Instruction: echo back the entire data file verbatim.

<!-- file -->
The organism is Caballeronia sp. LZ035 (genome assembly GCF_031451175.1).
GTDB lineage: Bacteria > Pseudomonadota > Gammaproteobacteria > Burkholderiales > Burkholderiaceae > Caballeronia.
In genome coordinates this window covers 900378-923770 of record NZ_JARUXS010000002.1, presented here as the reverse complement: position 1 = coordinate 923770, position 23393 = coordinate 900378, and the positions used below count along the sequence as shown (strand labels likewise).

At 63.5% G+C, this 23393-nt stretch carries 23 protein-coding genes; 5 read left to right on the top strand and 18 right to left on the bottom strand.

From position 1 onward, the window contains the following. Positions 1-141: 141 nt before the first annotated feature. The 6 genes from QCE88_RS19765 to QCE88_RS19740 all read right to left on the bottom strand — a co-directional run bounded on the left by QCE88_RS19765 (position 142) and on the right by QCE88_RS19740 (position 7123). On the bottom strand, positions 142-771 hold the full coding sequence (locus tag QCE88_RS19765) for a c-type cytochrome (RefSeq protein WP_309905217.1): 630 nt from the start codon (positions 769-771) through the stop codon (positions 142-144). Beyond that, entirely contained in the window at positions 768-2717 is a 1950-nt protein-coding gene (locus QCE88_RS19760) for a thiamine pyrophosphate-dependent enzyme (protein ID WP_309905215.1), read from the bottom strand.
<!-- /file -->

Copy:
The organism is Caballeronia sp. LZ035 (genome assembly GCF_031451175.1).
GTDB lineage: Bacteria > Pseudomonadota > Gammaproteobacteria > Burkholderiales > Burkholderiaceae > Caballeronia.
In genome coordinates this window covers 900378-923770 of record NZ_JARUXS010000002.1, presented here as the reverse complement: position 1 = coordinate 923770, position 23393 = coordinate 900378, and the positions used below count along the sequence as shown (strand labels likewise).

At 63.5% G+C, this 23393-nt stretch carries 23 protein-coding genes; 5 read left to right on the top strand and 18 right to left on the bottom strand.

From position 1 onward, the window contains the following. Positions 1-141: 141 nt before the first annotated feature. The 6 genes from QCE88_RS19765 to QCE88_RS19740 all read right to left on the bottom strand — a co-directional run bounded on the left by QCE88_RS19765 (position 142) and on the right by QCE88_RS19740 (position 7123). On the bottom strand, positions 142-771 hold the full coding sequence (locus tag QCE88_RS19765) for a c-type cytochrome (RefSeq protein WP_309905217.1): 630 nt from the start codon (positions 769-771) through the stop codon (positions 142-144). Beyond that, entirely contained in the window at positions 768-2717 is a 1950-nt protein-coding gene (locus QCE88_RS19760) for a thiamine pyrophosphate-dependent enzyme (protein ID WP_309905215.1), read from the bottom strand.